Justin Lee, who fell to his death after drug arrest, treated professionally and fairly by officers: CNB

SINGAPORE – The 17-year-old boy who died from a fall from height three months after he was charged with drug trafficking was treated fairly by its officers, said the Central Narcotics Bureau (CNB).

The bureau had launched an investigation after Justin Lee’s mother, Ms Cecilia Ow, 51, on Oct 12 posted a letter addressed to Minister for Law and Home Affairs K. Shanmugam on her Instagram page, describing her son’s arrest and his history with depression.

In a detailed statement on Friday (Oct 22), CNB said: “Justin was treated professionally and fairly. He was coherent and articulate in his responses throughout the video-recorded interviews.”

It added that Justin was subjected to medical examinations on Feb 4 and June 23, 2021, and on both occasions, the doctors did not detect any issues of concern.

“CNB’s internal investigations also showed that there was no undue delay in the investigation and prosecutorial processes,” said the bureau.

After he was found dead at the bottom of a block of flats on Sept 16, an autopsy was performed.

Toxicology tests indicated that there were traces of LSD detected in his urine and blood, CNB said.

LSD is a Class A controlled drug under the Misuse of Drugs Act. Class A drugs are considered to be the most harmful.

Ms Ow, in her post, had called for a separate unit within the police force with training in handling young people with mental health issues to be formed to deal with offenders under the age of 18.

Her letter triggered the CNB to announce on Oct 14 that it would launch an internal probe into the circumstances of the teenager’s arrest.

CNB said on Friday that it conducted investigations into a subject who was openly advertising LSD stamps for sale on a messaging app in January. 

Under the Misuse of Drugs Act, those convicted of trafficking in LSD will be liable for a minimum punishment of five years and five strokes of the cane.

“CNB officers conducted two successful test buys to verify the information and arrested the subject, later ascertained to be Justin,” added the bureau.

Justin had admitted that the 131 LSD stamps officers found belonged to him and were meant for sale, including to friends. He also admitted that he had abused LSD stamps, said CNB.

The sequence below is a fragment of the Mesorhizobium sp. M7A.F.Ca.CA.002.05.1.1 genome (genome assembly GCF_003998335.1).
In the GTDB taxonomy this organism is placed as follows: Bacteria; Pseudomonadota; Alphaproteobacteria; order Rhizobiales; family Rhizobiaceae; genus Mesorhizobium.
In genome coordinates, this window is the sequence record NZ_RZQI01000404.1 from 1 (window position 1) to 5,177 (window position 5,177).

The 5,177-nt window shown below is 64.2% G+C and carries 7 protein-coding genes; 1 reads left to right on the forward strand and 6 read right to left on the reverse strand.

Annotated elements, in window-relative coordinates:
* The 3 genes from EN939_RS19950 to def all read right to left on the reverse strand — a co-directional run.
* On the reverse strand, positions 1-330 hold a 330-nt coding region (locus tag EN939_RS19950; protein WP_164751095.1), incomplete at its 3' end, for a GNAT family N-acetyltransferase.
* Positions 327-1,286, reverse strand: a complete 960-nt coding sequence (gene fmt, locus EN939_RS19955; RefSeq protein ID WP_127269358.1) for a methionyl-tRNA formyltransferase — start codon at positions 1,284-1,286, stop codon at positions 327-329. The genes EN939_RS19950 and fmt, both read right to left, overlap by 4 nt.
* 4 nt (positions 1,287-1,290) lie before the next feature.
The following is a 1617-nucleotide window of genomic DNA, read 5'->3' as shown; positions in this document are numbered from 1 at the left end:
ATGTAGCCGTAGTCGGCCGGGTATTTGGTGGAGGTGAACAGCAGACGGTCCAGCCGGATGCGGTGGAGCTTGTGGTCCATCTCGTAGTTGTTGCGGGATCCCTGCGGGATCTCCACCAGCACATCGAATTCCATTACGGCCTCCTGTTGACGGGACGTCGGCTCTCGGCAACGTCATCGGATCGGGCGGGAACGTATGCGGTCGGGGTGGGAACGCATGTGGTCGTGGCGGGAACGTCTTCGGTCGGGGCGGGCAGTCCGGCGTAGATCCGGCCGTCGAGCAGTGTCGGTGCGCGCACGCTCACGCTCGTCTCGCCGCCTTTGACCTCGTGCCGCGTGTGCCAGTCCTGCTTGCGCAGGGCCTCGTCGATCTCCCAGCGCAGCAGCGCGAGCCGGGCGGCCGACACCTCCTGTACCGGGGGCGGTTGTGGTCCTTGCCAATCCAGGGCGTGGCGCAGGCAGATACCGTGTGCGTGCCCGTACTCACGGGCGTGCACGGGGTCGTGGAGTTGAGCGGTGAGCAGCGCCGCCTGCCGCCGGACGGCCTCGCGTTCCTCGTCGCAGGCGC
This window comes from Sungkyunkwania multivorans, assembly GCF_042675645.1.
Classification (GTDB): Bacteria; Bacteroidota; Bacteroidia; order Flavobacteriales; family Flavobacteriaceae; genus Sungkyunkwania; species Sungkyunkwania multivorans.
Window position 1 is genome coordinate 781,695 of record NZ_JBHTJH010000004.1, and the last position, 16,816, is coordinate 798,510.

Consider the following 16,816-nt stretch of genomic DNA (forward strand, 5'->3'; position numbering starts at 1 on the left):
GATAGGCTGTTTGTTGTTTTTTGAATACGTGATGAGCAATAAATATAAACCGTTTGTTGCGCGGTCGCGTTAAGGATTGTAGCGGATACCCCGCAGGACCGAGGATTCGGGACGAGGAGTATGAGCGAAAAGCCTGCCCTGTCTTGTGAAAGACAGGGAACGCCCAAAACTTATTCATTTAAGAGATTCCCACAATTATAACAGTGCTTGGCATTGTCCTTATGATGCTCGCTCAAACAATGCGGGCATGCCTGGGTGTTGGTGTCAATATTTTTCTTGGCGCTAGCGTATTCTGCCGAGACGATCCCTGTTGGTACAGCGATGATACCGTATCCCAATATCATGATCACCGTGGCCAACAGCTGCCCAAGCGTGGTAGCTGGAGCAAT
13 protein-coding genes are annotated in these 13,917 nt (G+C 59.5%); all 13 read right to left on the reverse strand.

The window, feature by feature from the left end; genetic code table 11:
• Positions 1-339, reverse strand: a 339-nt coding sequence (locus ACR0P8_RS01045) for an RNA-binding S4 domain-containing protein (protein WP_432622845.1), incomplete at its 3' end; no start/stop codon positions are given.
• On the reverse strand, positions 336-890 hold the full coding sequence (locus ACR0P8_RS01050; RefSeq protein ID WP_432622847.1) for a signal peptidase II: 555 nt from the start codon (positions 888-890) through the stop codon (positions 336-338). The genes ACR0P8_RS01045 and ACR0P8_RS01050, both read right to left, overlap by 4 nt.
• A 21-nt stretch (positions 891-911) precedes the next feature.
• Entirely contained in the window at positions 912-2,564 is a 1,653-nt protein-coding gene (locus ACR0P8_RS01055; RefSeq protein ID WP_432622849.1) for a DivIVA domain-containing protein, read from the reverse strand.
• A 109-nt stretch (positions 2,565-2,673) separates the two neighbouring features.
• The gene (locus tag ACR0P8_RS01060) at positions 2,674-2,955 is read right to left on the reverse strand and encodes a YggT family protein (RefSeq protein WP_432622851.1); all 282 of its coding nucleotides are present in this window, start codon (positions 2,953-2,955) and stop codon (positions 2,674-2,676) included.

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CNB addressed several of Ms Ow’s allegations that she included in her letter.

Ms Ow, a senior lecturer at a polytechnic, had alleged that Justin was denied a drink of water, but CNB said that all drug suspects are given ample access to water in order to be able to provide their urine specimens for drug tests.

She had also said that Justin was held in less than ideal conditions while he was in custody, and on June 23, he was not allowed to do push-ups to keep himself warm while in a cell.

CNB responded that closed-circuit television footage showed that Justin was issued a blanket.

He was given his meals, including drinks, during his custody in the lock up in February and June.

On the allegations that the court had postponed the case a few times which added more stress to Justin, CNB said that the prosecution was ready to take his plea on June 24, when Justin was charged in court but the defence counsel had requested to adjourn the court mentions four times.

CNB also addressed the Appropriate Adult (AA) Scheme for young suspects, which applies to those below 16 years old who are interviewed by the police or CNB during criminal investigations. Justin was 17 when he was arrested.

There is also an AA scheme for the mentally vulnerable, and CNB said that Justin had told officers that he had depression and had been diagnosed by the Institute of Mental Health.

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CNB said that they proceeded with video-recorded interviews on Feb 4, taking into consideration that Justin was “composed and coherent during the interviews, and was able to logically articulate the flow of events, including sharing about his research on drugs and his trafficking modus operandi.

“He sought clarifications when he wanted to make amendments. He was observed not to show signs of distress during the interviews.”

It added: “Throughout their interactions with Justin, CNB officers exercised sensitivity and endeavoured to release him on bail as soon as possible. No physical force, nor any abrasive language, were used at any time while he was in CNB’s custody.

“CNB understands that this is a difficult time for Ms Cecilia Ow and will continue to render assistance to her,” said the bureau.

Helplines

• National Care Hotline:
1800-202-6868 (8am – 12am)

Mental well-being

• Institute of Mental Health’s Mental Health Helpline:
6389-2222 (24 hours)

• Samaritans of Singapore:
1800-221-4444 (24 hours) /1-767 (24 hours)

• Singapore Association for Mental Health:
1800-283-7019

• Silver Ribbon Singapore:
6386-1928

• Tinkle Friend:
1800-274-4788 and www.tinklefriend.sg

• Community Health Assessment Team:
6493-6500/1 and www.chat.mentalhealth.sg

Counselling

• TOUCHline (Counselling):
1800-377-2252

• TOUCH Care Line (for seniors, caregivers):
6804-6555

• Care Corner Counselling Centre:
1800-353-5800

Online resources

• mindline.sg

• My Mental Health

• Fei Yue’s Online Counselling Service

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